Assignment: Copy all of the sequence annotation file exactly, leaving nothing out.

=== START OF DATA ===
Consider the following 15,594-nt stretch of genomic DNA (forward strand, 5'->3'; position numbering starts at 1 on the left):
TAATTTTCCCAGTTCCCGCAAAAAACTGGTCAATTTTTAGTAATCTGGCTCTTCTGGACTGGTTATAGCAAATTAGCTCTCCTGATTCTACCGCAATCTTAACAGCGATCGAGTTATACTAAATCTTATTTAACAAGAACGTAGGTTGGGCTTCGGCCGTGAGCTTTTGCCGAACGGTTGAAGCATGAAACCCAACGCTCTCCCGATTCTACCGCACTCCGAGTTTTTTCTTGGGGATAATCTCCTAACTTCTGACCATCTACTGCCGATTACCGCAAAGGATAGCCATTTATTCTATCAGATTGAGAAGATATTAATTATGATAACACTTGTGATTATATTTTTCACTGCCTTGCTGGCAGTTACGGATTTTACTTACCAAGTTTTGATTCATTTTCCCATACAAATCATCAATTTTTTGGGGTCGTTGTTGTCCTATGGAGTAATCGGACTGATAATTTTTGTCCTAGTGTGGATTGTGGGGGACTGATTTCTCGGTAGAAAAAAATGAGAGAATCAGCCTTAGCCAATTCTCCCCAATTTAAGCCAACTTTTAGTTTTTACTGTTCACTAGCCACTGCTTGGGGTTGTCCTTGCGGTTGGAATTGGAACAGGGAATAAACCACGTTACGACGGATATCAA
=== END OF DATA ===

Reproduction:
Consider the following 15,594-nt stretch of genomic DNA (forward strand, 5'->3'; position numbering starts at 1 on the left):
TAATTTTCCCAGTTCCCGCAAAAAACTGGTCAATTTTTAGTAATCTGGCTCTTCTGGACTGGTTATAGCAAATTAGCTCTCCTGATTCTACCGCAATCTTAACAGCGATCGAGTTATACTAAATCTTATTTAACAAGAACGTAGGTTGGGCTTCGGCCGTGAGCTTTTGCCGAACGGTTGAAGCATGAAACCCAACGCTCTCCCGATTCTACCGCACTCCGAGTTTTTTCTTGGGGATAATCTCCTAACTTCTGACCATCTACTGCCGATTACCGCAAAGGATAGCCATTTATTCTATCAGATTGAGAAGATATTAATTATGATAACACTTGTGATTATATTTTTCACTGCCTTGCTGGCAGTTACGGATTTTACTTACCAAGTTTTGATTCATTTTCCCATACAAATCATCAATTTTTTGGGGTCGTTGTTGTCCTATGGAGTAATCGGACTGATAATTTTTGTCCTAGTGTGGATTGTGGGGGACTGATTTCTCGGTAGAAAAAAATGAGAGAATCAGCCTTAGCCAATTCTCCCCAATTTAAGCCAACTTTTAGTTTTTACTGTTCACTAGCCACTGCTTGGGGTTGTCCTTGCGGTTGGAATTGGAACAGGGAATAAACCACGTTACGACGGATATCAA